Written by August Wilson; directed by Ruben Santiago-Hudson
Performances through March 12, 2017
|The cast of Jitney (photo: Joan Marcus)|
The magnificence of August Wilson’s “Century Cycle”—ten plays, each set during a different decade of the 20th century, mainly in Pittsburgh—is obvious to anyone familiar with even one of the plays (or movie adaptations, like Fences with Denzel Washington).
All these plays played Broadway except Jitney—until now. Wilson’s captivating drama, set in 1977 at a car service in Pittsburgh’s Hill District, finally makes it to the Great White Way in a triumphant production that’s another feather in the cap of the great playwright (who died in 2005) and his dependable collaborators, who make his singing dialogue and brilliantly realized characters come to eloquent life.
Distinguishing Jitney—along with Wilson’s other plays—is its epic humanity, confident swagger and refusal to condescend to its characters. The three-dimensional people onstage are flawed and hopeful, contradictory and sympathetic, all allowed to speak as real people do: the poetic dialogue that often pours forth in torrents of emotion remains true to each individual but also part of a larger dramatic truth.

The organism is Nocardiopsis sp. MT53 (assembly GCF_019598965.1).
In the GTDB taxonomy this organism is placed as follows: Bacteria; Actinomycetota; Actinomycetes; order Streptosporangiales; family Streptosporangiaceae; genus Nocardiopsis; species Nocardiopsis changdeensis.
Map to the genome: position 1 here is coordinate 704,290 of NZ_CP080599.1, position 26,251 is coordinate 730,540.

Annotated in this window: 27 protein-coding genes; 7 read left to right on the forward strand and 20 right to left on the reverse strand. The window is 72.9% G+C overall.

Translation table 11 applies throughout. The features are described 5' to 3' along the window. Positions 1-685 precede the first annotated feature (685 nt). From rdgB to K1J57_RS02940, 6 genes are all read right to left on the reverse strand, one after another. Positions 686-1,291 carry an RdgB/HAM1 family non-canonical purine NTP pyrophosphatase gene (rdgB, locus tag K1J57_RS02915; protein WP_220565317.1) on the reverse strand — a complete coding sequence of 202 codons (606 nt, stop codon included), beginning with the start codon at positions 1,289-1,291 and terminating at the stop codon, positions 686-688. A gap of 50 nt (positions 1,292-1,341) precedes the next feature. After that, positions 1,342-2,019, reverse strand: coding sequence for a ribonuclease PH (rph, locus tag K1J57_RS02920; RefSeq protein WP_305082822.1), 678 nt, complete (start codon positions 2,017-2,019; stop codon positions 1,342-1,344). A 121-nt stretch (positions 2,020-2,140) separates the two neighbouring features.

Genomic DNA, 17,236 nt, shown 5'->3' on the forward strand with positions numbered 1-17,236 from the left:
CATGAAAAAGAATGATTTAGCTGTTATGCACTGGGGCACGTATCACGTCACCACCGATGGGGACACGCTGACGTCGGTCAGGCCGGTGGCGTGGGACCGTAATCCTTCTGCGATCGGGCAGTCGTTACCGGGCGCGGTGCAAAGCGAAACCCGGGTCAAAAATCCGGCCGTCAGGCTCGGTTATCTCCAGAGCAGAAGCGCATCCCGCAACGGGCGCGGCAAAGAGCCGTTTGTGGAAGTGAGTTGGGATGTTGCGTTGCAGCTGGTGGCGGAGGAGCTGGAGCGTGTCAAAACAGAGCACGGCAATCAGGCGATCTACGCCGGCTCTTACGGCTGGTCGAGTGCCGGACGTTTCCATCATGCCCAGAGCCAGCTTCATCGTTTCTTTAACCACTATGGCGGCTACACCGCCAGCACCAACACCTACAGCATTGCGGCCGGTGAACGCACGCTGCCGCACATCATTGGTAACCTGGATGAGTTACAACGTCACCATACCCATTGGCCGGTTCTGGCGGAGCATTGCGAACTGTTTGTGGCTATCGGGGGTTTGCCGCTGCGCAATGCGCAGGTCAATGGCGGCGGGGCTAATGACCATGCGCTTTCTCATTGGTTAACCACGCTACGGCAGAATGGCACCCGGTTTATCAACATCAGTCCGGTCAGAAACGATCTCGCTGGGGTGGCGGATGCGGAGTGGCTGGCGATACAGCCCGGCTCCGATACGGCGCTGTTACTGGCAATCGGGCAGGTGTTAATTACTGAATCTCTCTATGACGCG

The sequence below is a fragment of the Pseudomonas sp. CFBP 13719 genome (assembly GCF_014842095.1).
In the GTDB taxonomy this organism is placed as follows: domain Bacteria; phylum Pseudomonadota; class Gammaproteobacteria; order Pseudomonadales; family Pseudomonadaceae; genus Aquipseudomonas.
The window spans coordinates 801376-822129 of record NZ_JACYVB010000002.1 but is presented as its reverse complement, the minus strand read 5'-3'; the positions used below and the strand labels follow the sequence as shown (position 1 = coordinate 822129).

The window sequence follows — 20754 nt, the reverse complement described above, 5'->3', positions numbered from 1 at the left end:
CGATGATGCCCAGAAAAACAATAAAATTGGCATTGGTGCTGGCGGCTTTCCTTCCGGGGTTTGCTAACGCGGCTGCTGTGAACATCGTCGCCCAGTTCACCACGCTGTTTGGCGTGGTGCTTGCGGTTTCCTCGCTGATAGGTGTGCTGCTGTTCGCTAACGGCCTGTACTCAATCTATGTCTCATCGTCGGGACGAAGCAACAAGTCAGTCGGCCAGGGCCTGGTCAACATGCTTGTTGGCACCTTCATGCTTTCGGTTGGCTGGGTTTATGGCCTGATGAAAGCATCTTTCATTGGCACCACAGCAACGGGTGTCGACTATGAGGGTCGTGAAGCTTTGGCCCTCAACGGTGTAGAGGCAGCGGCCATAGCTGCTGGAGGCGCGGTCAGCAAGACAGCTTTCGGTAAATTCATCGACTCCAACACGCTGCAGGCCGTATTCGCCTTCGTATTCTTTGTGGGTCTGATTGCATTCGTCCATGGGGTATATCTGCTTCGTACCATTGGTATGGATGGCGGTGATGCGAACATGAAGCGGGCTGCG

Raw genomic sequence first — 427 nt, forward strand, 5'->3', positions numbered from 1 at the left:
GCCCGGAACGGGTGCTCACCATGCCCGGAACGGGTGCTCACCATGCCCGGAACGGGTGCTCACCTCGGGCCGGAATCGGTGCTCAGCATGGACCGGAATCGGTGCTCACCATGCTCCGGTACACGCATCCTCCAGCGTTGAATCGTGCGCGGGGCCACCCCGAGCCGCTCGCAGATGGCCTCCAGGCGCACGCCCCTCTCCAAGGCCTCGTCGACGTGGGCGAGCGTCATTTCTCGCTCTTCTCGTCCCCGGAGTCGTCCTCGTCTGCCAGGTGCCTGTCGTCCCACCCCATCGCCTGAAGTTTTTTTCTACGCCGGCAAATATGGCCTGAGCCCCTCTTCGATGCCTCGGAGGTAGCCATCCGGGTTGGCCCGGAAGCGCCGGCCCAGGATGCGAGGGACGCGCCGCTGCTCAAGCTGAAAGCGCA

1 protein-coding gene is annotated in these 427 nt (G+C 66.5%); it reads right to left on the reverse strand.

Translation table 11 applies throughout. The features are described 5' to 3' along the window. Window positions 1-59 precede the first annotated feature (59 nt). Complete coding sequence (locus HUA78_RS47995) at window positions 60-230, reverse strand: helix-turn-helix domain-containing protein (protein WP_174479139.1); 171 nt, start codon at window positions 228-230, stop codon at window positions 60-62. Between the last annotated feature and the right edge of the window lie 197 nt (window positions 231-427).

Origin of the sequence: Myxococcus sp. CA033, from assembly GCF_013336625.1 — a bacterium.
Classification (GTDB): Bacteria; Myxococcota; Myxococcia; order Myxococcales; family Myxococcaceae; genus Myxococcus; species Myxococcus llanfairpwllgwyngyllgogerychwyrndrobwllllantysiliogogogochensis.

Populating the jitney office is a cross-section of the Pittsburgh working class: drivers Youngblood, a Vietnam vet hoping to buy a home for his girlfriend and child; Turnbo, a middle-aged loudmouth who butts into everyone else’s business; Fielding, a lush who tries hiding his drinking; and Doub, a level-headed Korean war vet. There’s also Philmore, a loyal jitney customer; Shealy, a numbers taker who uses the office’s phone for his business; and Becker, the place’s manager, a straight shooter whose son Booster is getting out of prison after serving a 20-year murder sentence.
These men are trying to keep their heads above water financially and personally, and even when an immovable object is thrown in their way—the city is shuttering the whole block and razing the neighborhood’s businesses—they still find the strength to keep going against the odds. That varies by man (and woman—Youngblood’s girlfriend Rena only appears in two scenes but shows a sturdiness and resolve as strong as the others), but even takes powerful form in Becker’s principled refusal to acknowledge Booster when he returns from jail in a shattering closing first-act scene: “You’re my son. I helped to bring you into this world. But from this moment on…I’m calling the deal off. You ain’t nothing to me boy. Just another n--- off the street.”
This scene and more is enacted with exceptional aliveness and humane truth by sensitive director (and Wilson vet) Ruben Santiago-Hudson’s adroit cast of eight, particularly John Douglas Thompson (Becker), whose stentorian voice has sometimes overwhelmed his dialogue in other plays: but he and Wilson are perfectly matched here, so much so that it’s surprising I haven’t seen him previously perform in other Wilson plays. Maybe that will change.